With so much stress lifted, I was able to have faith that I would make it through junior year alive. I essentially had three months of work to make up. Thankfully, my teachers were very understanding and supportive, so we set up individual deadlines for all the missing assignments. Every paper or worksheet I turned in felt like a huge accomplishment. After being mentally detached from school for so long, I derived so much joy from every five points my grades increased. I loved being able to function again.

Nine months ago, when my dad opened that bathroom door, little did he know he was opening the door to my true recovery. If I hadn't been forced to be honest with myself and my family, I would never be where I am now. With all the love and support I received during my recovery, I eventually learned to love myself. I am, once again, a real girl.

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This article has 6 comments.

bREATHEtODAY said...
on Oct. 15 2010 at 9:49 pm
Wow, that was inspiring. I've never battled with eating disorders but a lot of my friends have. I can only try and emphathize what they went through..great story and I'm really happy for you(:

on Oct. 11 2010 at 10:24 pm
goldmansharone GOLD, Boulder, Colorado
13 articles 0 photos 19 comments

Favorite Quote:
A different world cannot be built by indifferent people
What a miserable thing life is: you're living in clover, only the clover isn't good enough.
You'll never shine if you don't glow.
Selfishness is a horrible trait.

I had anorexia. This story was so very touching.

on Oct. 8 2010 at 7:25 pm
icingonthecake BRONZE, Riverside, California
3 articles 3 photos 82 comments
Just last night, I decided that I want to change my ways as an anorexic and that I want to get better :) I know exactly how you feel-- life with an eating disorder isn't easy :l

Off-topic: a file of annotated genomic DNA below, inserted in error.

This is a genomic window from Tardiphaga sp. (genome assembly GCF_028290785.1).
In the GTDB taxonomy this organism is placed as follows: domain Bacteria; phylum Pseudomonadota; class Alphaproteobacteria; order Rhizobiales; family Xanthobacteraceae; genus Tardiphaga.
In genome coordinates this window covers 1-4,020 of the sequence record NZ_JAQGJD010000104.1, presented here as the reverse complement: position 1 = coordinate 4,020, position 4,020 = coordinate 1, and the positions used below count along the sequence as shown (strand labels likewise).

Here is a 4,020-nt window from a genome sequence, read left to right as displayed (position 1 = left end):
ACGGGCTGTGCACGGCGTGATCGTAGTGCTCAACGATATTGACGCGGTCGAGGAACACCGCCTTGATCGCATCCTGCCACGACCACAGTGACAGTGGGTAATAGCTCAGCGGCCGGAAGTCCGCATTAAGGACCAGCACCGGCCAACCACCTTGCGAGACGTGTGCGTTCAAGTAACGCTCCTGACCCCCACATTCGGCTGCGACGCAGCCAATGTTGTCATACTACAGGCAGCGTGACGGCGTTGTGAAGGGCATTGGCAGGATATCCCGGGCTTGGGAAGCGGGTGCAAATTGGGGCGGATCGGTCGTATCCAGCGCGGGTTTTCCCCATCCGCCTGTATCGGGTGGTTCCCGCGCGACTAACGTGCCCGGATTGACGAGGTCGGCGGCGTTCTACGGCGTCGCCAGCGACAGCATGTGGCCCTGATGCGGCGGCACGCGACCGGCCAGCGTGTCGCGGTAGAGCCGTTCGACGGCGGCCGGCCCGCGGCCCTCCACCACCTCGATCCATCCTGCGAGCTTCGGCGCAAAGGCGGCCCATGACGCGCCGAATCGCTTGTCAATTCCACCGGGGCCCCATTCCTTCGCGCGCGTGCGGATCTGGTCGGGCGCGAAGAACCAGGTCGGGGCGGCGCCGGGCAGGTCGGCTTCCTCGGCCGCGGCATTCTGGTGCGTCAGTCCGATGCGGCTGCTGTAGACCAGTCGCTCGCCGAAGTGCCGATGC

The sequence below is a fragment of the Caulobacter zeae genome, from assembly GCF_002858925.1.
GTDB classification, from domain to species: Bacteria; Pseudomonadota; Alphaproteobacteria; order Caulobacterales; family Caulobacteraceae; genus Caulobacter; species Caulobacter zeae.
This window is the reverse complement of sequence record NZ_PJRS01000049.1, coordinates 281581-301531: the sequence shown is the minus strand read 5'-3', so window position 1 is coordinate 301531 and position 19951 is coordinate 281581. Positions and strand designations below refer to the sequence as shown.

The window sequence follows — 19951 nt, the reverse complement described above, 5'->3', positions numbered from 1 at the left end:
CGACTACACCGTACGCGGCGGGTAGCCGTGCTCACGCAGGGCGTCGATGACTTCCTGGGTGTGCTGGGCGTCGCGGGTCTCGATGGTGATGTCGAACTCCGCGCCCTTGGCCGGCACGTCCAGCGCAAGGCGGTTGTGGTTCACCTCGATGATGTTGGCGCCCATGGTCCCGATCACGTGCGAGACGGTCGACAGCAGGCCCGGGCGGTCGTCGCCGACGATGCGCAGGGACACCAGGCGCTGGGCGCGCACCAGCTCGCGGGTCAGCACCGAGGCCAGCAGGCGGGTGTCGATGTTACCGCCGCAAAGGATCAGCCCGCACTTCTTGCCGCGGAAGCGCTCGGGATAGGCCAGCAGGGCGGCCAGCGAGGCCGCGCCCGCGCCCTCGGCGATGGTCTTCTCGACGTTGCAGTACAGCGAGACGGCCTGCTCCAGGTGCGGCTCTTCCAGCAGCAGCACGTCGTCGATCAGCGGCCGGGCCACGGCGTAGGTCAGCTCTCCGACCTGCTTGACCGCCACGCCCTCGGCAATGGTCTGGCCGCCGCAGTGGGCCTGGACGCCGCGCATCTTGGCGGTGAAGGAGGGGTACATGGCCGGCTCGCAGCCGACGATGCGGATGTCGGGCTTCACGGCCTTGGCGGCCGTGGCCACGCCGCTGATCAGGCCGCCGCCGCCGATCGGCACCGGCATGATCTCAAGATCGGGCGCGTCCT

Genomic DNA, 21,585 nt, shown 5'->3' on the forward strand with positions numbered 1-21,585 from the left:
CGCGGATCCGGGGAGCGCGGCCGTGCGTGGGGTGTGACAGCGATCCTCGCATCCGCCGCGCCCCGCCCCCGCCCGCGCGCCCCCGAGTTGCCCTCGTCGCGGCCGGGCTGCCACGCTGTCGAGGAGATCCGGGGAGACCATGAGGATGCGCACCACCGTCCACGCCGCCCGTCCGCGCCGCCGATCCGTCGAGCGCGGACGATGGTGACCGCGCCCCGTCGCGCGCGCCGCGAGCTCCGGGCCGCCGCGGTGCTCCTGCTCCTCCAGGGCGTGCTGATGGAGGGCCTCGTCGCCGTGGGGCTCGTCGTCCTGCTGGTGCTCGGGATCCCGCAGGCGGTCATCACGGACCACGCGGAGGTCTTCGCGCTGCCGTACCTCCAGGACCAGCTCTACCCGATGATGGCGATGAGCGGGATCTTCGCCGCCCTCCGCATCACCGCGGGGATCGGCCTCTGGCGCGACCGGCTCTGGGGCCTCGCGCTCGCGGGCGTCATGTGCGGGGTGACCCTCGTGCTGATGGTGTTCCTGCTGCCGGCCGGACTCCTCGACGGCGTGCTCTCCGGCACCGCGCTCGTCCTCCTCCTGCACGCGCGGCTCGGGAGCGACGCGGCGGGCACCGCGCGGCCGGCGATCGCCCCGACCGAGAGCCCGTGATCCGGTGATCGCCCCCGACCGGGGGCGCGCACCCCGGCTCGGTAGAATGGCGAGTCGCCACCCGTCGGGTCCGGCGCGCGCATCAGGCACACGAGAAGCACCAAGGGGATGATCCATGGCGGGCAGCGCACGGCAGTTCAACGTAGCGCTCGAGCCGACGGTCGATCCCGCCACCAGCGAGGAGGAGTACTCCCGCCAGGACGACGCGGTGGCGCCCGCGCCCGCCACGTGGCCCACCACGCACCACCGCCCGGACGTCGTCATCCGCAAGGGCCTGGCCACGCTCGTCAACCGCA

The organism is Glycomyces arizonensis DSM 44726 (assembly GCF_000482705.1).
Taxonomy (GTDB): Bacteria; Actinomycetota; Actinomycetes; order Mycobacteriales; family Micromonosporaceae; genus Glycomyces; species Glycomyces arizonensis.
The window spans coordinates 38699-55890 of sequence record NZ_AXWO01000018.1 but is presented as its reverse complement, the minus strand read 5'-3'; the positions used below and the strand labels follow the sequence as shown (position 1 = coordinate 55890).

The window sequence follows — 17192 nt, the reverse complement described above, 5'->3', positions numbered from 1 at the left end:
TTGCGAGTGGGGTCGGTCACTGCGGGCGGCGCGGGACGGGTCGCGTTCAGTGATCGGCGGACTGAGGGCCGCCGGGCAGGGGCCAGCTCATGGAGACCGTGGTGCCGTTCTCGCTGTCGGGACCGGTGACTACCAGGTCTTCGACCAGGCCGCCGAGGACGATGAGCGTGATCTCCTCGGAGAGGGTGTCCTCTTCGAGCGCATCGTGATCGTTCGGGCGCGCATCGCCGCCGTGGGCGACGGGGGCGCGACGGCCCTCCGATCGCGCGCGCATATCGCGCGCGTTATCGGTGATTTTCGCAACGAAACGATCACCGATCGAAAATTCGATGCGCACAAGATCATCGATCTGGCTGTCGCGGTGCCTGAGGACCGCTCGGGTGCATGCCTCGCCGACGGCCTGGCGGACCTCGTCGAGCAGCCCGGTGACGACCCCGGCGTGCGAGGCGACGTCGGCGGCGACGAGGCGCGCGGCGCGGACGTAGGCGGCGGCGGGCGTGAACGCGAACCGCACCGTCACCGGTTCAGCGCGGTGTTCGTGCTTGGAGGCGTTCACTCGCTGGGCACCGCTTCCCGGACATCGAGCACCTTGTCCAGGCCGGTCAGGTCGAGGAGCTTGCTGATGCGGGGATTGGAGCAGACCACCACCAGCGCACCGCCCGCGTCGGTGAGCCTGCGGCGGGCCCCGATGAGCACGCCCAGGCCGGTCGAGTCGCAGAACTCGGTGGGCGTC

on Sep. 30 2010 at 9:22 pm
-MidnightAngel- GOLD, A Field Of Paper Flowers, California
11 articles 47 photos 112 comments

Favorite Quote:
"I believe in everything until it's disproved. So I believe in fairies, the myths, dragons. It all exists, even if it's in your mind. Who's to say that dreams and nightmares aren't as real as the here and now?"

This is really inspiring, aspeshaly to someone like me who is still in the heat of an eating disorder. I'm just like that, Spending every spare moment thinking about food, how much to eat, how many calories are in that, how can I get out of eating or trick my parents in to thinking I ate more. I love this article and it's deffinetly going on my favorits list. AWSOME JOB! 

on Sep. 29 2010 at 8:03 am
Melissa Abou Chakra, Lebanon, Other
0 articles 0 photos 3 comments
I liked it and like the fact that you trusted your self,and everything changed to the best...Keep it up :D

Sarbear GOLD said...
on May. 26 2010 at 12:28 pm
Sarbear GOLD, Milan, Ohio
10 articles 4 photos 489 comments

Favorite Quote:
--Before you criticize someone, you should walk a mile in their shoes. That way, when you criticize them, you're a mile away from them and you have their shoes.
--When life gives you lemons, squirt them in people's eyes.

wow. this is amazing. i like how you started it out with her dad opening the door, then ending it with a conclusion that tied it all together. it's a very powerful story and i absolutely love your writing... great job keep writing!!! check out some of my work too? thanks!